The grounding of the 737 MAX 9 jets has caused United to cancel over 200 flights as of Monday and the U.S. mega-carrier expects a significant number of cancellations on Tuesday.  "We have been able to operate some planned flights by switching to other aircraft types, avoiding about 30 cancellations each on Monday and Tuesday,". 

Alaska Airlines 737 MAX 9 had three previous pressure warnings before blowout flight.

Jennifer Homendy, chair of the U.S. National Transportation Safety Board said today that the Boeing 737 MAX 9 that suffered a blowout had been restricted by the carrier, Alaska Airlines from doing long flights over water because of three previous warnings of potential pressurization problems

According to Homendy, the warning light illuminated on three different occasions - 7 December, 3 January and 4 January leading the airline to restrict it from operating flights to Hawaii or other long flights over water so the 737 MAX 9 “could return very quickly to an airport” if the warning light reappeared

Whilst it is unclear if the previous warnings were connected with the incident on Friday when a plug covering an unused emergency exit door blew off the plane as it flew over Oregon.  The door plug is 26 by 48 inches and weighs 63 pounds / 28.5 kilograms. The NTSB confirmed the lost door plug had been found in the garden of a teacher from Portland and would soon be examined by investigators.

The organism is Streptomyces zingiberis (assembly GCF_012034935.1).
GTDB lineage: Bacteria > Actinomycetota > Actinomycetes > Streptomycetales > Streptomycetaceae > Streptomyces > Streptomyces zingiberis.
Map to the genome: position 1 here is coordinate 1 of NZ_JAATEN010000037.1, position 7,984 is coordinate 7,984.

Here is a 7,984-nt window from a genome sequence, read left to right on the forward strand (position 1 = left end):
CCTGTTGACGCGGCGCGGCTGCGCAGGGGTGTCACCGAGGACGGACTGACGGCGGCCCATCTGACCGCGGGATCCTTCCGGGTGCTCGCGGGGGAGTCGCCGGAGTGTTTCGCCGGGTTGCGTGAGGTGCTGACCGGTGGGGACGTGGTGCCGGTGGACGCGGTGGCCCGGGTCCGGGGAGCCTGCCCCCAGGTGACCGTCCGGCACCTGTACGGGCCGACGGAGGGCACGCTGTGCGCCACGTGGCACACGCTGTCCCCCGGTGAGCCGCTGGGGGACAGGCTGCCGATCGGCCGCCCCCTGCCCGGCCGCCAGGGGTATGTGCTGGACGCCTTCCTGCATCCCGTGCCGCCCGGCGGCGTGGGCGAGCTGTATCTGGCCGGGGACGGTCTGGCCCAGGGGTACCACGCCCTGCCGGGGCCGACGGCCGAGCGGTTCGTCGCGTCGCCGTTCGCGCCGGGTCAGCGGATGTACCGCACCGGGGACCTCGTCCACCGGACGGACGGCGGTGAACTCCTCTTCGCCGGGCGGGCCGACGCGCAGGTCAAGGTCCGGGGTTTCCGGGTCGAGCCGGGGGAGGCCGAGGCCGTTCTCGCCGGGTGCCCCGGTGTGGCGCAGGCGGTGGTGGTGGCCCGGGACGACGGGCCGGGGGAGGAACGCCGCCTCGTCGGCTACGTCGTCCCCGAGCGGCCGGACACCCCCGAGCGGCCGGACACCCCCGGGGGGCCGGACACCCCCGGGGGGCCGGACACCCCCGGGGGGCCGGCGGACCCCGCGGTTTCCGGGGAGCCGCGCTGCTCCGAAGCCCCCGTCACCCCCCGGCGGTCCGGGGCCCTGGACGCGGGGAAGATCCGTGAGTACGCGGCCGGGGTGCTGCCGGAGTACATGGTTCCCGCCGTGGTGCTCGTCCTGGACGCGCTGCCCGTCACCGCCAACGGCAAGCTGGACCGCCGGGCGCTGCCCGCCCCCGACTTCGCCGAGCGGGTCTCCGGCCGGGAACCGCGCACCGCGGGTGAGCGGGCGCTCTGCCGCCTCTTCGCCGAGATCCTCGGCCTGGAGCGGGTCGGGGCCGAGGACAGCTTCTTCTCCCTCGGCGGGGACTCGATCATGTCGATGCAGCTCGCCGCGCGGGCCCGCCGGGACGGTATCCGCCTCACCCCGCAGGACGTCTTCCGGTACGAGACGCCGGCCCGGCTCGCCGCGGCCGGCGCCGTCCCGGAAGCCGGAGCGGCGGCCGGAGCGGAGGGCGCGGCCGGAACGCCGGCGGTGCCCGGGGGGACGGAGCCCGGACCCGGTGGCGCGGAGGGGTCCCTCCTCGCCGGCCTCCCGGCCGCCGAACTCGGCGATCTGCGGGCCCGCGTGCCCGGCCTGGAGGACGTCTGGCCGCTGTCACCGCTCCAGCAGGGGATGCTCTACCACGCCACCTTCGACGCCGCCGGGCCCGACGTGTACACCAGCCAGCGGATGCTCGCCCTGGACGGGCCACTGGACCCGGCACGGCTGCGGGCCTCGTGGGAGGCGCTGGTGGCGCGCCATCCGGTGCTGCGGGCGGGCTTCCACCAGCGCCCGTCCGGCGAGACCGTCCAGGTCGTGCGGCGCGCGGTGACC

Homendy also said that the depressurization and rush of air damaged a number of seats, pulled insulation from the walls, and caused the cockpit door to flew open. She said the force of air also ripped the headset off the co-pilot and the captain lost part of her headset. A quick reference checklist flew out of the open cockpit. The cockpit doors are supposed to be incredibly strong and locked at all times during a flight following the 9/11 hijackings, so shouldn't have been able to be opened by the wind. 

 Aviation services provider AAR Corp confirmed that it had worked on the aircraft for Alaska Airlines, but had not worked on that area of the aircraft.  "AAR was contracted by Alaska Airlines to perform a 2KU Modification (WiFi modification) on the aircraft that was performed from Nov. 27 to Dec. 7, 2023," AAR said in a statement on Monday. 

Airlines have now been cleared to carry out urgent checks on the 171 Boeing 737 MAX 9 jets that are in service after Boeing issued detailed instructions on Monday, which were approved by the U.S. Federal Aviation Administration. These checks, rapidly introduced before the cause of the plug blowing out is known are said to take between 4 and 8 hours could be an indication of the pressure being brought by the manufacturer to stem the damage to the reputation of the MAX series of aircraft. 


Cockpit voice recorder data on the Alaska Airlines Boeing 737 MAX 9 jet which lost a panel mid-flight on Friday was overwritten.....